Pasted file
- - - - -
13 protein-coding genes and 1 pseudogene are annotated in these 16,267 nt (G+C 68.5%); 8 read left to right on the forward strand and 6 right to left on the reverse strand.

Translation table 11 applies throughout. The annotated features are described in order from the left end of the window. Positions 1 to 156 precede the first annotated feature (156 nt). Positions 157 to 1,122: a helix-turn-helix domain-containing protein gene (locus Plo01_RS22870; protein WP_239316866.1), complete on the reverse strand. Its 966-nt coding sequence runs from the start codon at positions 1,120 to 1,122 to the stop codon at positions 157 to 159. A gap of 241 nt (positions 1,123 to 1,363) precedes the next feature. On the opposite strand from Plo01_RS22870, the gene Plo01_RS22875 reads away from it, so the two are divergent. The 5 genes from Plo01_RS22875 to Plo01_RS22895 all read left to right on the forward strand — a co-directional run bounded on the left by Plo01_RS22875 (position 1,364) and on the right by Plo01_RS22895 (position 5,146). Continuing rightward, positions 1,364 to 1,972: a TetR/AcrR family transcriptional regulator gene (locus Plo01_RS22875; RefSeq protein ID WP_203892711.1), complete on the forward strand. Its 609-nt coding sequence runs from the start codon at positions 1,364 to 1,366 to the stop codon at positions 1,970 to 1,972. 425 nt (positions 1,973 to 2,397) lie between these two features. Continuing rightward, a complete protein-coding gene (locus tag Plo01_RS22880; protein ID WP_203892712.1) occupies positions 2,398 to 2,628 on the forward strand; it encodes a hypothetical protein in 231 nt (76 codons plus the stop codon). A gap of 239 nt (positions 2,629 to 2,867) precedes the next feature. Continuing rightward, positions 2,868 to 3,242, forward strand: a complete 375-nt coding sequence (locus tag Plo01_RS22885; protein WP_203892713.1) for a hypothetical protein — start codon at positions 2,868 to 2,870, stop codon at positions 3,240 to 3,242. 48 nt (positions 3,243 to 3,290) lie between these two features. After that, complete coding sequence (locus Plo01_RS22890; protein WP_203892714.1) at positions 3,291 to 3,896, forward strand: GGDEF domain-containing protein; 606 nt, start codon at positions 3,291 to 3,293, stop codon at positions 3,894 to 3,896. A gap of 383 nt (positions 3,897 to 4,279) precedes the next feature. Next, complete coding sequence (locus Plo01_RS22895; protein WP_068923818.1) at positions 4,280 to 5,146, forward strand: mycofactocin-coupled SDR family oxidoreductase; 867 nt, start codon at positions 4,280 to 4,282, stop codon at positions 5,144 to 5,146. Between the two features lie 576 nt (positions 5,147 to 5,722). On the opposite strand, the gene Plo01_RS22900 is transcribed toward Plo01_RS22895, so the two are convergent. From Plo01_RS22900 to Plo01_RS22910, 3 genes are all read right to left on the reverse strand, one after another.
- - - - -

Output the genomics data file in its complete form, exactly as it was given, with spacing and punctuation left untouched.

13 protein-coding genes and 1 pseudogene are annotated in these 16,267 nt (G+C 68.5%); 8 read left to right on the forward strand and 6 right to left on the reverse strand.

Translation table 11 applies throughout. The annotated features are described in order from the left end of the window. Positions 1 to 156 precede the first annotated feature (156 nt). Positions 157 to 1,122: a helix-turn-helix domain-containing protein gene (locus Plo01_RS22870; protein WP_239316866.1), complete on the reverse strand. Its 966-nt coding sequence runs from the start codon at positions 1,120 to 1,122 to the stop codon at positions 157 to 159. A gap of 241 nt (positions 1,123 to 1,363) precedes the next feature. On the opposite strand from Plo01_RS22870, the gene Plo01_RS22875 reads away from it, so the two are divergent. The 5 genes from Plo01_RS22875 to Plo01_RS22895 all read left to right on the forward strand — a co-directional run bounded on the left by Plo01_RS22875 (position 1,364) and on the right by Plo01_RS22895 (position 5,146). Continuing rightward, positions 1,364 to 1,972: a TetR/AcrR family transcriptional regulator gene (locus Plo01_RS22875; RefSeq protein ID WP_203892711.1), complete on the forward strand. Its 609-nt coding sequence runs from the start codon at positions 1,364 to 1,366 to the stop codon at positions 1,970 to 1,972. 425 nt (positions 1,973 to 2,397) lie between these two features. Continuing rightward, a complete protein-coding gene (locus tag Plo01_RS22880; protein ID WP_203892712.1) occupies positions 2,398 to 2,628 on the forward strand; it encodes a hypothetical protein in 231 nt (76 codons plus the stop codon). A gap of 239 nt (positions 2,629 to 2,867) precedes the next feature. Continuing rightward, positions 2,868 to 3,242, forward strand: a complete 375-nt coding sequence (locus tag Plo01_RS22885; protein WP_203892713.1) for a hypothetical protein — start codon at positions 2,868 to 2,870, stop codon at positions 3,240 to 3,242. 48 nt (positions 3,243 to 3,290) lie between these two features. After that, complete coding sequence (locus Plo01_RS22890; protein WP_203892714.1) at positions 3,291 to 3,896, forward strand: GGDEF domain-containing protein; 606 nt, start codon at positions 3,291 to 3,293, stop codon at positions 3,894 to 3,896. A gap of 383 nt (positions 3,897 to 4,279) precedes the next feature. Next, complete coding sequence (locus Plo01_RS22895; protein WP_068923818.1) at positions 4,280 to 5,146, forward strand: mycofactocin-coupled SDR family oxidoreductase; 867 nt, start codon at positions 4,280 to 4,282, stop codon at positions 5,144 to 5,146. Between the two features lie 576 nt (positions 5,147 to 5,722). On the opposite strand, the gene Plo01_RS22900 is transcribed toward Plo01_RS22895, so the two are convergent. From Plo01_RS22900 to Plo01_RS22910, 3 genes are all read right to left on the reverse strand, one after another.